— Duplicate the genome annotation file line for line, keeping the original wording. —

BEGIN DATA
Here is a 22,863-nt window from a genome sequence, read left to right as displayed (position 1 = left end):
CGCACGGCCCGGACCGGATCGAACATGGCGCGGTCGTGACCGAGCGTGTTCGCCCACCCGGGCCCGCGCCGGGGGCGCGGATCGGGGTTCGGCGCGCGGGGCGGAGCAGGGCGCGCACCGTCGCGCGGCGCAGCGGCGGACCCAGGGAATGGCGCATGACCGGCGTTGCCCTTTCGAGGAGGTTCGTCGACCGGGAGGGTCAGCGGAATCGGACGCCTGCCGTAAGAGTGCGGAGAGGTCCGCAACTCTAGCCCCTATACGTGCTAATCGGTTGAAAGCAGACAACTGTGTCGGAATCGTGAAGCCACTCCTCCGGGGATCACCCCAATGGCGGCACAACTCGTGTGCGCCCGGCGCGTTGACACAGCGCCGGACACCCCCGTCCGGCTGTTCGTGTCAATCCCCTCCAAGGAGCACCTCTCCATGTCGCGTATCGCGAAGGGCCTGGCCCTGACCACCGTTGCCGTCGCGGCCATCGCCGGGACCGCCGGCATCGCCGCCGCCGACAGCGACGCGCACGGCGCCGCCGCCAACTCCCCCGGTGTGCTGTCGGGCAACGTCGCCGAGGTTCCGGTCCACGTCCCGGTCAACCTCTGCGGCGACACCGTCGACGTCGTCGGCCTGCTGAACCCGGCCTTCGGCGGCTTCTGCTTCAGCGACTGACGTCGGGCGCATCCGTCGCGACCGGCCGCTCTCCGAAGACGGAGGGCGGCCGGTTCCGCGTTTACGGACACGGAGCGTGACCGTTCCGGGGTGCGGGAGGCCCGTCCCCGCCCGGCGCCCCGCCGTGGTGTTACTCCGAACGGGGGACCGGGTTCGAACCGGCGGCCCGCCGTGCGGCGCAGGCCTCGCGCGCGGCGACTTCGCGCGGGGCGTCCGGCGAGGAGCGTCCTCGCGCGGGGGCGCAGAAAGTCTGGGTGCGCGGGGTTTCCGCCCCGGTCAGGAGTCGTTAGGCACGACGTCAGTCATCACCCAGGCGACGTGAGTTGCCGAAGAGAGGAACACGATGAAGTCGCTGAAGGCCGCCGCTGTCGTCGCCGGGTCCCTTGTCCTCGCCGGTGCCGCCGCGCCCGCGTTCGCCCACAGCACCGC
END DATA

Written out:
Here is a 22,863-nt window from a genome sequence, read left to right as displayed (position 1 = left end):
CGCACGGCCCGGACCGGATCGAACATGGCGCGGTCGTGACCGAGCGTGTTCGCCCACCCGGGCCCGCGCCGGGGGCGCGGATCGGGGTTCGGCGCGCGGGGCGGAGCAGGGCGCGCACCGTCGCGCGGCGCAGCGGCGGACCCAGGGAATGGCGCATGACCGGCGTTGCCCTTTCGAGGAGGTTCGTCGACCGGGAGGGTCAGCGGAATCGGACGCCTGCCGTAAGAGTGCGGAGAGGTCCGCAACTCTAGCCCCTATACGTGCTAATCGGTTGAAAGCAGACAACTGTGTCGGAATCGTGAAGCCACTCCTCCGGGGATCACCCCAATGGCGGCACAACTCGTGTGCGCCCGGCGCGTTGACACAGCGCCGGACACCCCCGTCCGGCTGTTCGTGTCAATCCCCTCCAAGGAGCACCTCTCCATGTCGCGTATCGCGAAGGGCCTGGCCCTGACCACCGTTGCCGTCGCGGCCATCGCCGGGACCGCCGGCATCGCCGCCGCCGACAGCGACGCGCACGGCGCCGCCGCCAACTCCCCCGGTGTGCTGTCGGGCAACGTCGCCGAGGTTCCGGTCCACGTCCCGGTCAACCTCTGCGGCGACACCGTCGACGTCGTCGGCCTGCTGAACCCGGCCTTCGGCGGCTTCTGCTTCAGCGACTGACGTCGGGCGCATCCGTCGCGACCGGCCGCTCTCCGAAGACGGAGGGCGGCCGGTTCCGCGTTTACGGACACGGAGCGTGACCGTTCCGGGGTGCGGGAGGCCCGTCCCCGCCCGGCGCCCCGCCGTGGTGTTACTCCGAACGGGGGACCGGGTTCGAACCGGCGGCCCGCCGTGCGGCGCAGGCCTCGCGCGCGGCGACTTCGCGCGGGGCGTCCGGCGAGGAGCGTCCTCGCGCGGGGGCGCAGAAAGTCTGGGTGCGCGGGGTTTCCGCCCCGGTCAGGAGTCGTTAGGCACGACGTCAGTCATCACCCAGGCGACGTGAGTTGCCGAAGAGAGGAACACGATGAAGTCGCTGAAGGCCGCCGCTGTCGTCGCCGGGTCCCTTGTCCTCGCCGGTGCCGCCGCGCCCGCGTTCGCCCACAGCACCGC